The woes of wealthyhousewifery

midlife musings

Photo for representation.

A few years ago, my school batch completed 25 years in the real world. There was the usual party—billboards with yearbook photos, imbecilic placards with inane slogans like ‘I’m too sexy’ so infantile pictures can show up like bile on the unclassy class WhatsApp group. But I showed up, for old times’ sake.

At the end of it all, the one ‘takeaway’ I took back, besides some tat, was that the boys, even those who had done well, looked a bit unwell. Leathery-skinned, paunchy in their pre-diabetic prosperity, dull in their demeanour, boring in their brags, the boys were a stark contrast to the women, almost all of whom stood oozing a sophisticated agelessness. If you were an outsider looking in, you might have mistaken this for a mix-up of dates, in all meanings of the word. I speculated about this with a longtime leathery friend, who explained it all away in just one sentence: “The burden of bread-winning wastes men before the cruelty of the clock does.” I knew then what I had witnessed that night—the shine of the rise of the wealthy housewife.

Of course, the wealthy housewife is part of book-clubs and kitty parties, but what she shies at being slotted into is the whopping 76% of women recorded as unemployed in Chapter 7 of the Ministry of Finance’s Economic Survey 2017-18. For me, a longstanding member of the ‘harvarding’ club, she has often been the target of my evil eye, and many a voodoo doll has been destroyed. As I make an ungainly clamber into my car -- handbag, laptop bag, tiffin bag, gym bag, and undereye bags -- for my hour-and-half long commute, she walks briskly by me with her gaggle of girlfriends, nary a nod nor a smile. The ticker of her ‘ten thousand steps’ has begun as my ‘Type A’ ticker is already feeling a bit wrung.

Obviously, the wealthy housewife is not even a percentage point of a percentage point of the expanding wasteland of India’s unemployed, but she is there, counted because she never allows herself not to be. If I discount those women who live in the proverbial ‘village’ of our developer-driven unsmart cities, parenting children, providing free domestics and complimentary sex to adult men, and caring for elders, and those whose vote matters but labour is unaccounted, this sliver becomes slimmer, as she does. But this lot maintains a high decibel level about the hardships of housewifery. After all, to ensure that the army of driver, cleaning woman, chopper-cum-cook, kitchen maid, gardener, press-waala, Milk Basket-waala, A2 cow-milk delivery man, tuition teacher, dog walker, yoga teacher, masseuse, home salon girl, gate guard, tower guard, personal trainer, contribute diligently to the depressed GDP and the comfort quotient of the household’s harried housewife is harvard, sorry, hard work. Happiness, however, remains elusive.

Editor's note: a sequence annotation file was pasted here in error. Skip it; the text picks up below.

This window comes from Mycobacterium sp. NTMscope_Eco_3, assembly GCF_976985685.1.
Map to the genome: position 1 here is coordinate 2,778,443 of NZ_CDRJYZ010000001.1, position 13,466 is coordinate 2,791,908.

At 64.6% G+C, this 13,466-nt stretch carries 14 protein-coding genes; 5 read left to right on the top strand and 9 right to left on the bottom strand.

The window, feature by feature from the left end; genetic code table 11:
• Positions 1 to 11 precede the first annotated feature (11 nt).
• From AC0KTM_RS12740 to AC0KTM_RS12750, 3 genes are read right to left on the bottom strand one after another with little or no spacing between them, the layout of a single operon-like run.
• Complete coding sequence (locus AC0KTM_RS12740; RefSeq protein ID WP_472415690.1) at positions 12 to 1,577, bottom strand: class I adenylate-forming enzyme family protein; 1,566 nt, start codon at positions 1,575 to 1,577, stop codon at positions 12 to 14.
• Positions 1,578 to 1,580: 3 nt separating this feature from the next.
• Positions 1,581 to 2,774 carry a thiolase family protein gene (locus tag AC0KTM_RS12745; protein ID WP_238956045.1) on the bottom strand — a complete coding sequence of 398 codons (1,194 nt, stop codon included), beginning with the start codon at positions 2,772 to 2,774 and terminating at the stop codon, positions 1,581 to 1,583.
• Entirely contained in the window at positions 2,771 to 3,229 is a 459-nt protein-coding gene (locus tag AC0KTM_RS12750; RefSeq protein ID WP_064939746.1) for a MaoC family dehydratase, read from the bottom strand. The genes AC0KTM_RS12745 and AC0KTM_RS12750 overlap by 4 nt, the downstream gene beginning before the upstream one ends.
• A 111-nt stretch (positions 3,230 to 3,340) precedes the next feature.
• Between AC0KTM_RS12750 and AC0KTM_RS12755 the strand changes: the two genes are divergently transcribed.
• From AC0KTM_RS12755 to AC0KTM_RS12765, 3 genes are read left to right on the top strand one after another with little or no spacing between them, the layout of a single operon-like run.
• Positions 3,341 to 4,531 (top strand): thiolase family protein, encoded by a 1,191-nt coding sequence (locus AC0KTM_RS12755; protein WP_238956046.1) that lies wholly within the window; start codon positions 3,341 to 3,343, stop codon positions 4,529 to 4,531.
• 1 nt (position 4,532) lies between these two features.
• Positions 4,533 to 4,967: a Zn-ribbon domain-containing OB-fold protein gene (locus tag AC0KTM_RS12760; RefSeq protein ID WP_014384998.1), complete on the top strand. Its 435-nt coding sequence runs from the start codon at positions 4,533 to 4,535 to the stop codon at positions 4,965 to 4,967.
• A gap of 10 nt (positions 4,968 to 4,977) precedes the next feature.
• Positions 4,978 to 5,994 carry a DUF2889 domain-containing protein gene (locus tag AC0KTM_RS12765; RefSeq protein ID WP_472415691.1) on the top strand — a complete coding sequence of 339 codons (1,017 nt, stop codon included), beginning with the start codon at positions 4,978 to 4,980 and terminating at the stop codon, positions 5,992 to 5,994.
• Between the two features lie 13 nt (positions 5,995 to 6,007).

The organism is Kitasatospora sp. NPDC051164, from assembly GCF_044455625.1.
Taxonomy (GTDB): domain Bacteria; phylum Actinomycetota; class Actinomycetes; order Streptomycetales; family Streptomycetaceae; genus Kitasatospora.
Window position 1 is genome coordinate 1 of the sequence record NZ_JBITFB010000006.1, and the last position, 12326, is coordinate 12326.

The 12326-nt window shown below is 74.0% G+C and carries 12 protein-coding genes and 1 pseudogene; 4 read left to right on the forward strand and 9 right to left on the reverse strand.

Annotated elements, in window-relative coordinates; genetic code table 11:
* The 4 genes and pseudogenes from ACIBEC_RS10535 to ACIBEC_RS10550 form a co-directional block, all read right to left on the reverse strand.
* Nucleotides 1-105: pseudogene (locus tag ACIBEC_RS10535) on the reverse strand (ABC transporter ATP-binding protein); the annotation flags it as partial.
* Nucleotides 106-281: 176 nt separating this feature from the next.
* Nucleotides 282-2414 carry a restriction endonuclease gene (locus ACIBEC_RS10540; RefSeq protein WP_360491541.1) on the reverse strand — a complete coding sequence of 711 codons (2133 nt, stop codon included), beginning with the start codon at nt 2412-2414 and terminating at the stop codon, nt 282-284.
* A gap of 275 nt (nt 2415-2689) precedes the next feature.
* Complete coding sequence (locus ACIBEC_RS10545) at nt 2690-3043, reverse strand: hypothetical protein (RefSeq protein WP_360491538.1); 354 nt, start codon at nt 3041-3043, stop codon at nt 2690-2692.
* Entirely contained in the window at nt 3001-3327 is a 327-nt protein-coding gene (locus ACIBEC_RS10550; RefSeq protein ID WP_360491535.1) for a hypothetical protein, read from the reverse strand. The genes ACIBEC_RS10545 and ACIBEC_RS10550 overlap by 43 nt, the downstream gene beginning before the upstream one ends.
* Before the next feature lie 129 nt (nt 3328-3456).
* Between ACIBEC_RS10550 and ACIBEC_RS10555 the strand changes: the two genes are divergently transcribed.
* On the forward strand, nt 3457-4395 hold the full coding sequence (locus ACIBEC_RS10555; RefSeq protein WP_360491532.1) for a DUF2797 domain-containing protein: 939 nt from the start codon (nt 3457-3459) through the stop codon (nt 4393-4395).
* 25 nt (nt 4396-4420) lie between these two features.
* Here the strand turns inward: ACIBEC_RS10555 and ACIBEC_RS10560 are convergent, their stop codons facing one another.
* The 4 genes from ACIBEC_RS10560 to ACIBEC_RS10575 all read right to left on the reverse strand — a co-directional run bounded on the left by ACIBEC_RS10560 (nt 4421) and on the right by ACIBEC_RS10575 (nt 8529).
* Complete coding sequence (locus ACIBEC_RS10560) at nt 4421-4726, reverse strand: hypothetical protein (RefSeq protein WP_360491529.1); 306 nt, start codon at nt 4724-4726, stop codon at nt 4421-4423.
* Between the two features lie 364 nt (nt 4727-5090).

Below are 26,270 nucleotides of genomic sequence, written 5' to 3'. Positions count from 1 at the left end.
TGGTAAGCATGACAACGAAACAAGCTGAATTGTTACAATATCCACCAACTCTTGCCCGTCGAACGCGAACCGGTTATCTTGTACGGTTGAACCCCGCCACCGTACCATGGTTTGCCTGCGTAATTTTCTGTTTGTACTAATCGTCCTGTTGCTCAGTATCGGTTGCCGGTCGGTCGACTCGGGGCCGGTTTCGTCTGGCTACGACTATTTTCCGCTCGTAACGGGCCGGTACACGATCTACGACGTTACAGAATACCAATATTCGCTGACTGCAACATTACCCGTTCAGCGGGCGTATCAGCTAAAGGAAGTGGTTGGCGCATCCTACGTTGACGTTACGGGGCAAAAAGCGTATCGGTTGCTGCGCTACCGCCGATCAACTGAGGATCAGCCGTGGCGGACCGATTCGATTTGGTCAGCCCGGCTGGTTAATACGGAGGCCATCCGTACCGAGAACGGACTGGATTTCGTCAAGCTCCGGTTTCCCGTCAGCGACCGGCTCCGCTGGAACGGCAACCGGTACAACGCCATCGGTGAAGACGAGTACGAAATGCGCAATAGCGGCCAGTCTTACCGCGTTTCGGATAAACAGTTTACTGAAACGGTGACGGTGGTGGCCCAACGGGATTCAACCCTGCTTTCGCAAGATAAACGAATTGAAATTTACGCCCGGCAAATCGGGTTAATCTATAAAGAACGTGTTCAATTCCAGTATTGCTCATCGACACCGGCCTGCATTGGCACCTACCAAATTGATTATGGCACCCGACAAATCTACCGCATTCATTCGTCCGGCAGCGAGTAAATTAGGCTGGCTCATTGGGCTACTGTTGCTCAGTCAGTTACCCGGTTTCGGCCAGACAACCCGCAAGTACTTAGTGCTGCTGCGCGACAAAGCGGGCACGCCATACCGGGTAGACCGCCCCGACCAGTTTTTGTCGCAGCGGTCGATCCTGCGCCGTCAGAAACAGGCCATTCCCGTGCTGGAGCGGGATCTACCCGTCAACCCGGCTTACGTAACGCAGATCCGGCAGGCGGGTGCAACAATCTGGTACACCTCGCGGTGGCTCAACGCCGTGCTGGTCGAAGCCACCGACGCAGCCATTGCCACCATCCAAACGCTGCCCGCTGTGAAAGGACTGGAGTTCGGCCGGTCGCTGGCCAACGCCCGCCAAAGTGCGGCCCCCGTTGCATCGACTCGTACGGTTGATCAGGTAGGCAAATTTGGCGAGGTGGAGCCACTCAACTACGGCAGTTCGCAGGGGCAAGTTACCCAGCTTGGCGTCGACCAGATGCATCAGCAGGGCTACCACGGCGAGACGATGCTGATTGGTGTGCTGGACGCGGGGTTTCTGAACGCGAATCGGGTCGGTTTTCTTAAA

Stepping up in support of the wealthy housewife’s plight are the recently published findings of the Status of Women in India, a 43,255 respondent-research by the Rashtriya Swayamsevak Sangh’s Drishti Stree Adhyayan Prabodhan Kendra, during 2017-18, across 29 states, five union territories, covering 465 districts, including 70 in border areas. This, too, disconnects income and happiness amongst women, stating that happiness “is almost the same in the women in all categories of employment”, and that family income has no such influence on the level of happiness and well-being. The survey does go on to disprove itself with the ‘discovery’ that poverty does not grant or guarantee happiness. The lowest levels of happiness, it reports, are still amongst women with family incomes below Rs 10,000.

As I wrap my climate-controlled ‘kaftan’ around the ‘covfefe’ of contradictions contained in this research, I know only one thing for sure -- that almost two of every five Indian women are unhappy, and that no amount of money or education can buy them the RSS-approved version of happiness. But even in the circuitous confusion of this ‘state-of-the-art’ research, there is hope and one hidden happy woman. She, the survey says, is 51 to 60 years old, single but also married, she is of course ‘spiritual’, she is a post-graduate and may even boast a PhD, but almost miraculously, she has zero family and zero income, presumably living on fresh air and fierce prayer.

Predictably, prominent amongst the unhappy women are the 29 ‘live-ins’ that the research’s 7,000 surveyors somehow found.

But what of us, the wealthy housewives? Well, given that Drishti sheds no light on our very special plight, I reckon my chances at happiness are the same percentage as the survey’s representation of this minuscule minority.

0.06 per cent.

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